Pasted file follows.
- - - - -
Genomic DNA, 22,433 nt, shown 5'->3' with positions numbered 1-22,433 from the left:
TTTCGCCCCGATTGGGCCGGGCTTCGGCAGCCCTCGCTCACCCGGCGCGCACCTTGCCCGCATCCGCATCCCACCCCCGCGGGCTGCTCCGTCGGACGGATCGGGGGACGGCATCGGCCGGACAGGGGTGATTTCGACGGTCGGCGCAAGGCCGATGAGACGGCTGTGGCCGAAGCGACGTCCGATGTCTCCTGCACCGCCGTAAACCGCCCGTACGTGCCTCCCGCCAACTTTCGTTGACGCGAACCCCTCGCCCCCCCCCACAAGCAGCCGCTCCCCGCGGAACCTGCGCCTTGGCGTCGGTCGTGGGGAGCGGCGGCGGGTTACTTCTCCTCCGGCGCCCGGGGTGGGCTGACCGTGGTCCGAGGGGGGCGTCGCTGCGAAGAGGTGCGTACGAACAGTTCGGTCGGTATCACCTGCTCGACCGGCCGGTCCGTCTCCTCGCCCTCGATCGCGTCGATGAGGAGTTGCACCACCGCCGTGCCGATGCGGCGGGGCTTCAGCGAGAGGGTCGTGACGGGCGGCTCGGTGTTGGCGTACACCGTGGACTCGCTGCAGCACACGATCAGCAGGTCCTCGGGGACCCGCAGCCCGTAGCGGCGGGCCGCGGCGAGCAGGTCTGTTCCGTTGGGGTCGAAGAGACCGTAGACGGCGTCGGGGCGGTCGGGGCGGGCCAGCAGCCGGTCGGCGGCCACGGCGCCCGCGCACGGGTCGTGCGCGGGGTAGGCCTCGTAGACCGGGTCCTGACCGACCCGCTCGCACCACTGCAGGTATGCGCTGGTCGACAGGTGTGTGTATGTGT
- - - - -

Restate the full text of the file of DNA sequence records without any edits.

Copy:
Genomic DNA, 22,433 nt, shown 5'->3' with positions numbered 1-22,433 from the left:
TTTCGCCCCGATTGGGCCGGGCTTCGGCAGCCCTCGCTCACCCGGCGCGCACCTTGCCCGCATCCGCATCCCACCCCCGCGGGCTGCTCCGTCGGACGGATCGGGGGACGGCATCGGCCGGACAGGGGTGATTTCGACGGTCGGCGCAAGGCCGATGAGACGGCTGTGGCCGAAGCGACGTCCGATGTCTCCTGCACCGCCGTAAACCGCCCGTACGTGCCTCCCGCCAACTTTCGTTGACGCGAACCCCTCGCCCCCCCCCACAAGCAGCCGCTCCCCGCGGAACCTGCGCCTTGGCGTCGGTCGTGGGGAGCGGCGGCGGGTTACTTCTCCTCCGGCGCCCGGGGTGGGCTGACCGTGGTCCGAGGGGGGCGTCGCTGCGAAGAGGTGCGTACGAACAGTTCGGTCGGTATCACCTGCTCGACCGGCCGGTCCGTCTCCTCGCCCTCGATCGCGTCGATGAGGAGTTGCACCACCGCCGTGCCGATGCGGCGGGGCTTCAGCGAGAGGGTCGTGACGGGCGGCTCGGTGTTGGCGTACACCGTGGACTCGCTGCAGCACACGATCAGCAGGTCCTCGGGGACCCGCAGCCCGTAGCGGCGGGCCGCGGCGAGCAGGTCTGTTCCGTTGGGGTCGAAGAGACCGTAGACGGCGTCGGGGCGGTCGGGGCGGGCCAGCAGCCGGTCGGCGGCCACGGCGCCCGCGCACGGGTCGTGCGCGGGGTAGGCCTCGTAGACCGGGTCCTGACCGACCCGCTCGCACCACTGCAGGTATGCGCTGGTCGACAGGTGTGTGTATGTGT